The next time you go to a craft show and peruse a soap maker's products or the next time you pick up a bar of your own handmade soap...what's the first thing you do?
You smell it, don't you?
Scent is perhaps the most compelling aspect of handmade candles and soap. If you want to try your "nose" at creating your own blends of essential or fragrance oils for your soaps and candles, it's not hard. Whether you're an experienced aromatherapist or new to scent blending, you can create your own complex scent blends that will make your soaps and candles smell wonderful with a scent that is uniquely yours. Grab a notebook and let's get started! Heads up, this process takes a few minutes to a couple of days.
Creating Your Own Scent
- Many people start with blending essential oils. They are basic components that can be used to build more complex blends. But you can any combination of essential OR fragrance oils. Choose components based on having at least one top note, middle note, and base note, or just choose several oils that you think will go well together. This is all about experimentation.
- Open the oils and the small glass jar. You may be able to get a preview of your scent blends merely by having the three bottles open at the same time.
- One at a time, dip the tip of a clean cotton swab into the fragrance or essential oil. Squeeze any excess oil from the swab on the lip of the bottle.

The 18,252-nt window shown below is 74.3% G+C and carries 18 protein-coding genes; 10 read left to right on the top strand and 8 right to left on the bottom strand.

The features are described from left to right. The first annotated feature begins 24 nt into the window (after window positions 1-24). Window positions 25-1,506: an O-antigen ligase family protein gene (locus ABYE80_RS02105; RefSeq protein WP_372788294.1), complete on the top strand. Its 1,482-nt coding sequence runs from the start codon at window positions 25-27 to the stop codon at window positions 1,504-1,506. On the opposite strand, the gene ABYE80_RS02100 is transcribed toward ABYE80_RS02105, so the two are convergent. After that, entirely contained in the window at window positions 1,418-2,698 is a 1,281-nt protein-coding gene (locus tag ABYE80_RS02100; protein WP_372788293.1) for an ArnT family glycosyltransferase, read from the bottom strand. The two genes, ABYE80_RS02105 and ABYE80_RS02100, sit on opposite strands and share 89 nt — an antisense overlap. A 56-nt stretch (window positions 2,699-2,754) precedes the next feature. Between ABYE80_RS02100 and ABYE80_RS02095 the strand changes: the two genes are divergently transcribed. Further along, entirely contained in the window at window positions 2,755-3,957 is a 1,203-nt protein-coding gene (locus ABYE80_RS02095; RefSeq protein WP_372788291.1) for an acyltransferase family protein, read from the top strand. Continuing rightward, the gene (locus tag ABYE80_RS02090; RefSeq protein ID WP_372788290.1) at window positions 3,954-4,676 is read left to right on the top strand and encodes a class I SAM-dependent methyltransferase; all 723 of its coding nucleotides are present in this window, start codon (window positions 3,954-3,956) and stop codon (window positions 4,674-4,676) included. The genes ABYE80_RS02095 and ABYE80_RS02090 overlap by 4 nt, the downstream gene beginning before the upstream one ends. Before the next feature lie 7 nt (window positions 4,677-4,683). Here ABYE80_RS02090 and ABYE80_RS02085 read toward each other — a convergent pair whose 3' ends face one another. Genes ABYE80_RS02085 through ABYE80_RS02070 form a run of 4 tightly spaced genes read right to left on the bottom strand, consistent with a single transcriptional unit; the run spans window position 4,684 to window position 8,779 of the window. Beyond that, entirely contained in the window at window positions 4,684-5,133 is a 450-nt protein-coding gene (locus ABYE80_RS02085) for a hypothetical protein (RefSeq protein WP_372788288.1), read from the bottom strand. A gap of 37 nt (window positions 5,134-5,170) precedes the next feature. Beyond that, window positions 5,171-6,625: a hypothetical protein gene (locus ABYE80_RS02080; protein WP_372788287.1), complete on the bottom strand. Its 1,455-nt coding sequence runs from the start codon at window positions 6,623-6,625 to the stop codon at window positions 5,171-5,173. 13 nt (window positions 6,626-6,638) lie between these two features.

- Place the swab in the glass jar.
- Repeat for each of the scents you want to add to the blend.
- Make sure to write down each oil you include in the blend.
- Walk away from the jar and wait a few minutes.
- Come back to the jar and gently sniff the air above the jar. This will be the scent blend in its early stage of development. Take notes on your thoughts about it. Is one oil overpowering the others? Do two of them seem too similar to tell apart?
- Put the lid on the jar and leave it in a cool, dark place. After a few hours, open the jar and smell the blend again. The scent should have mixed further and "matured" a bit. Take further notes on your thoughts about the blend.
- Put the lid back on the jar and leave it again in a cool, dark place. After about 48 hours, open the jar and smell it again. The scent blend should be fully mixed and "matured" by now. Take further notes about the blend.
- Make corrections to your blend. Perhaps try two parts of oil A and one part of oil B. Or add some oil D to your blend of A, B, and C. Try the blend again until you find the perfect combination.
Last, but not least, try the blend in a candle or soap, and take notes on how it works in them.
What You Need
- An assortment of essential or fragrance oils
- A small jar with an airtight lid
- At least one clean cotton swab for each scent oil in the blend
- A notebook to record your results
- Try to get equal amounts of fragrance or essential oil on each cotton swab, and make sure they are completely clean, or else you'll risk contaminating your essential oils.
- Instead of cotton swabs, you can use an eye dropper or disposable pipette and a paper towel, but you must use a fresh dropper or pipette for each essential oil.
- Don't stick your nose into the jar to smell the blend. Let the scent rise from out of the jar.
- Sniffing coffee beans or ground coffee will cleanse your scent receptors. (Yes, just like cleansing your palate.) Sniff some coffee beans in between tests and you'll get a more accurate reading on the scents.
- Experiment, experiment, experiment! Don't be afraid to try odd combinations or combinations that don't adhere to the top-middle-base note ideal. Above all, be sure to take good notes!